Let me try to think of a way to answer this succinctly.
First, on the subject of maxing out characters or achieving very high ability scores to be considered "viable": "Viable" in DCC RPG means you survived a zero-level adventure and now get the chance to earn level 1. The game works on what I have come to call the "character funnel." First, everyone rolls three PCs per player. Their ability scores are 3d6 straight down the line, they're all 0-level with minimal equipment, and they have 1d4 hit points each. 1 or 2 (or sometimes all 3) of these PCs are killed in the first adventure, leaving each player with 1 or maybe 2 PCs at the end. Then, from this pathetic bunch of anti-heroes, classes are chosen based on what the survivors' ability scores and Luck rolls best suit them toward. I rarely see a character who rolls an 18 on anything -- and it is rarer still that such a PC survives level 0. (I actually played in a game two weeks ago where only one out of 21 0-level PCs rolled an 18 Strength. He was a hero! With +4 to hit he was always in the front lines stabbing away with his pitchfork. Unfortunately, heroes die fast in this game. He never made it to level 1. On the other hand, the pathetic farmers in the rear ranks did
survive...with their Str scores in the 8-11 range...)
This is the "character funnel" and it is how I ensure there is no min-maxing or power gaming. All chargen is randomized and every character has to "run the gauntlet" at 0-level simply to survive.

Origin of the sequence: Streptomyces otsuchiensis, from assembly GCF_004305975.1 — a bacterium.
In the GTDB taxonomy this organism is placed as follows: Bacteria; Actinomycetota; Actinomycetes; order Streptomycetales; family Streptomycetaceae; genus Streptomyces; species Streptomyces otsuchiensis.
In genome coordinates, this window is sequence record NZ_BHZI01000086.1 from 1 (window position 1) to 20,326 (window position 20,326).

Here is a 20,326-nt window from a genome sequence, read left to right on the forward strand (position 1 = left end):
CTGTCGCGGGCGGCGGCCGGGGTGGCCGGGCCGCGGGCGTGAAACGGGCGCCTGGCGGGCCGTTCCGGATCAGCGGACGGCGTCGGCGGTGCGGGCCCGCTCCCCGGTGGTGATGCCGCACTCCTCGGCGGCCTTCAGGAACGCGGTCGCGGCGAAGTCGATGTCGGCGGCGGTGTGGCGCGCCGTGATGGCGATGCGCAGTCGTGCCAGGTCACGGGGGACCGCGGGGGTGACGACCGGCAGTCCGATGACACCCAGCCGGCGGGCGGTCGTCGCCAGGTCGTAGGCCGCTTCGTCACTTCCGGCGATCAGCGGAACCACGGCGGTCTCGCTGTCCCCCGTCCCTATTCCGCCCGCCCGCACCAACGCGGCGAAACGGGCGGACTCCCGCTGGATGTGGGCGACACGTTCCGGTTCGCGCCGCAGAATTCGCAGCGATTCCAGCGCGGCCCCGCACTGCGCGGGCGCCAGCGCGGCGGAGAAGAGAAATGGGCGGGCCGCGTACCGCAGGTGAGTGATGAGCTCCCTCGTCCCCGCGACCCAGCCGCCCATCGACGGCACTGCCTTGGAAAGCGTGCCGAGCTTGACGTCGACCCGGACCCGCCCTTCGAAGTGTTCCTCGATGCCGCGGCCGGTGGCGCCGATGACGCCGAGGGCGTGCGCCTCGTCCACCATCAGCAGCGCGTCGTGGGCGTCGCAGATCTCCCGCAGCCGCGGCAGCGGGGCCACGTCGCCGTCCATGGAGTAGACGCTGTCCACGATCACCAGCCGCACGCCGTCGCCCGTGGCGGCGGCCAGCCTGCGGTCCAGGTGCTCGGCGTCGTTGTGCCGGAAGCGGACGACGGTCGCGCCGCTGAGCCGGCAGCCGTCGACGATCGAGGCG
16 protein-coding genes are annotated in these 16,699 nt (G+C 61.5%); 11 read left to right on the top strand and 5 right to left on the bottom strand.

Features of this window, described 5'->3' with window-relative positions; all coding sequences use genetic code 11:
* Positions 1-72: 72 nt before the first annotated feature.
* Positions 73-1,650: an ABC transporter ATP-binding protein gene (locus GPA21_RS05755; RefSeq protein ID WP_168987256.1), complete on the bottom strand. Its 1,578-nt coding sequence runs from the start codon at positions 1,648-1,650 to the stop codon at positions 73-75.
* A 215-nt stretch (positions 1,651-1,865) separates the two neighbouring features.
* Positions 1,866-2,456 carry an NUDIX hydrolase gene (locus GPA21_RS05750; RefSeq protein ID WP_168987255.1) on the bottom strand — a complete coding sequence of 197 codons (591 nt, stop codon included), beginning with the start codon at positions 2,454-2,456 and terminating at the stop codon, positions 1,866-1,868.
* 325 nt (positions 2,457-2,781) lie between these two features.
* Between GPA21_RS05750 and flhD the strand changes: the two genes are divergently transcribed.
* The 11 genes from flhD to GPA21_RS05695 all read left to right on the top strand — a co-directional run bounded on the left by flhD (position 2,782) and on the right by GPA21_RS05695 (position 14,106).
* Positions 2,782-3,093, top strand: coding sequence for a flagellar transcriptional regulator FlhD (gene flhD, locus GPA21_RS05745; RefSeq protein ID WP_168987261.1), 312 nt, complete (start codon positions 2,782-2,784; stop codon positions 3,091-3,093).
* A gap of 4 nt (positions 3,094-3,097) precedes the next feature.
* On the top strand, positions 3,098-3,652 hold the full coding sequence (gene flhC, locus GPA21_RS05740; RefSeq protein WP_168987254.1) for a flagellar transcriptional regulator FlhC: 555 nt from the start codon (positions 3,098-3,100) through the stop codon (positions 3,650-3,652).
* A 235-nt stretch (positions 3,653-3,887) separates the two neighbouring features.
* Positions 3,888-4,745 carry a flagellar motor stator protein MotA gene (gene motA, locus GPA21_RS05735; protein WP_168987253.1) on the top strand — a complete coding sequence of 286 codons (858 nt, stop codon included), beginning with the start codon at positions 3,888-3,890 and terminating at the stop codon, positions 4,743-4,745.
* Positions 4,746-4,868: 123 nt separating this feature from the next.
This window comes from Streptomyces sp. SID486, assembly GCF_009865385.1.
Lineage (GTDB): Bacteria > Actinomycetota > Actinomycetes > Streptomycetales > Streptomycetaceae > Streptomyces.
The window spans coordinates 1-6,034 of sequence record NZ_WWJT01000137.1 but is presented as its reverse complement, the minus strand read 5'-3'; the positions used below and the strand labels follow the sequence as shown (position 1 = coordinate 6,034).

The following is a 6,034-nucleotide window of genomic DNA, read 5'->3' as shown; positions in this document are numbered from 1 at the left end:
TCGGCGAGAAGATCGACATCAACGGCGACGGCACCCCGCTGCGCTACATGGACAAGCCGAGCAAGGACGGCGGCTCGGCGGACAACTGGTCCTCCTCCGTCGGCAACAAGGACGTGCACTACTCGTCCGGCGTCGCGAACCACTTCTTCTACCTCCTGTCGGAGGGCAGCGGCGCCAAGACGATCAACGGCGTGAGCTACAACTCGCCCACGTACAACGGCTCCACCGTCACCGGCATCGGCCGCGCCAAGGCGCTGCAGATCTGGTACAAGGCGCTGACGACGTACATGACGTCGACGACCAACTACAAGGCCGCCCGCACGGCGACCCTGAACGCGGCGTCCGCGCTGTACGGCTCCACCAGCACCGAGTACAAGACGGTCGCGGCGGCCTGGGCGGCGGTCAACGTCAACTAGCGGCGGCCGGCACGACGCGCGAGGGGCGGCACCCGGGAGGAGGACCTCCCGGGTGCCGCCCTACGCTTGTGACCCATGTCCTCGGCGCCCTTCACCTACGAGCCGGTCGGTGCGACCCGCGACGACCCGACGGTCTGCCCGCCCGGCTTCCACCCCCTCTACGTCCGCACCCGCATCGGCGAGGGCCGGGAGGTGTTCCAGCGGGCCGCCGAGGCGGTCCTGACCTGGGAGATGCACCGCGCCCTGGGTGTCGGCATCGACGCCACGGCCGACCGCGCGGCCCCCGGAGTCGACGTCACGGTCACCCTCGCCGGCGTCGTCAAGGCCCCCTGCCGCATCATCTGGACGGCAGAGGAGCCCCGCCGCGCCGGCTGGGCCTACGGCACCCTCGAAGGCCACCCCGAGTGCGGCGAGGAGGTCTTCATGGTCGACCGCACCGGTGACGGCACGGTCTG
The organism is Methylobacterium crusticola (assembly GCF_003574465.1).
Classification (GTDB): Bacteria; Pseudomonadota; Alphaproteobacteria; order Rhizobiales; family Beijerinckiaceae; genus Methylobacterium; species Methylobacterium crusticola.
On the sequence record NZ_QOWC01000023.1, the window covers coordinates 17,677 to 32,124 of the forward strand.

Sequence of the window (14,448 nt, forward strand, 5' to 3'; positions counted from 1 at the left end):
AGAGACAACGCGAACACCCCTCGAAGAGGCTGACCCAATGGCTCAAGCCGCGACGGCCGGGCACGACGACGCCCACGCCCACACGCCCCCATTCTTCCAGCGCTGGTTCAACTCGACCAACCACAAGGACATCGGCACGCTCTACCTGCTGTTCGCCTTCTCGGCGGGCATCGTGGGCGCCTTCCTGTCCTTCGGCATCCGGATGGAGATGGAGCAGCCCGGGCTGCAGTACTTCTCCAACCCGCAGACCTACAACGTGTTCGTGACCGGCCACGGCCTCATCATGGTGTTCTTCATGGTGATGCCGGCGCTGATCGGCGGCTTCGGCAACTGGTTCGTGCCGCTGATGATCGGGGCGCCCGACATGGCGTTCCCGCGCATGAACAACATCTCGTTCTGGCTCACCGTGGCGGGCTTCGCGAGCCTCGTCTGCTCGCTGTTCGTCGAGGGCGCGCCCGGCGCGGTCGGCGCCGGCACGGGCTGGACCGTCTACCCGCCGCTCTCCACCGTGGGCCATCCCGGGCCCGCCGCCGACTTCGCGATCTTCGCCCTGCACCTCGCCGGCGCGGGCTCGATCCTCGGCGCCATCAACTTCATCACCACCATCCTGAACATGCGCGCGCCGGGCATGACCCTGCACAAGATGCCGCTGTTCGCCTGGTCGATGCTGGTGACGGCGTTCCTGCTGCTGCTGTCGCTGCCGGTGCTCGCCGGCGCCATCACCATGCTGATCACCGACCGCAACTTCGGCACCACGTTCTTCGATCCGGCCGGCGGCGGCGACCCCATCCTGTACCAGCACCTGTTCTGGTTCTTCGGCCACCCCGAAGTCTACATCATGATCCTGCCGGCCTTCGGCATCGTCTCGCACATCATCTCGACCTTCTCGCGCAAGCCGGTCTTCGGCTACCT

Second, regarding monster construction, 3E had this elaborate process for the correlations between monster HD, AC, ability scores, skill points, and so on. Remember how it would take forever
to build a monster in 3E? (Side note: I had to actually hire stat editors under 3E to specifically check all the math on the published stat blocks -- too many interconnected complexities!) This annoyed me not just for the time expenditure but because it has absolutely no impact on game play.
Little-publicized fact regarding my attitude toward stat blocks: yes, I hired stat editors to proof them because there is a segment of the gaming public that demands accurate stat blocks, but wow, does it really matter?? At all?? If you forget the synergy bonus on Climb in the orc warlord's stat block, will it EVER come up in game play? No!! Rules that do not affect game play should simply not exist. Rules that the players will never encounter should simply never be published. There was far too much complexity in 3E which simply had no impact on game play. I could run a game where the orc had the exact right stat block, and run another one where I slapped something together that was more-or-less right, and to the players
those two games felt the same. So why spend all that time on the monster stat blocks?? If a rule doesn't impact the players, don't waste the pages to print it. This is why we have 400-page rule books nowadays, when the game took 64 pages to explain in 1982...
Okay, rant mode off, but you see my point. In DCC RPG the monster creation system is much more free-form. As such there will be plenty of examples for monsters to use as examples, and the judge is encouraged to create many of his own monsters, too. There are plenty of examples in literature of creatures that have legitimately 20-plus armor classes (the iron statues faced by Conan in Iron Shadows of the Moon immediately come to mind) but there is no system mandating that "a 10 HD creature must have a +7 armor class bonus", so there will be no direct correlation between HD and AC unless the judge so wills it.
As for the "combat slog," again, opposite circumstance. Combat ends quickly. PCs still die way too fast. Working on it.
I guess the simplest way to answer is to say: I really like the core mechanic of 3E, which is to "roll d20, add something, and try to score high enough to beat a target value." That doesn't mean I like feats, skill points, attacks of opportunity, miniatures, combat grids, the monster stat system, prestige classes, or certain other things that add complexity...
Hope that helps. Bit of a rant but I hope it makes sense.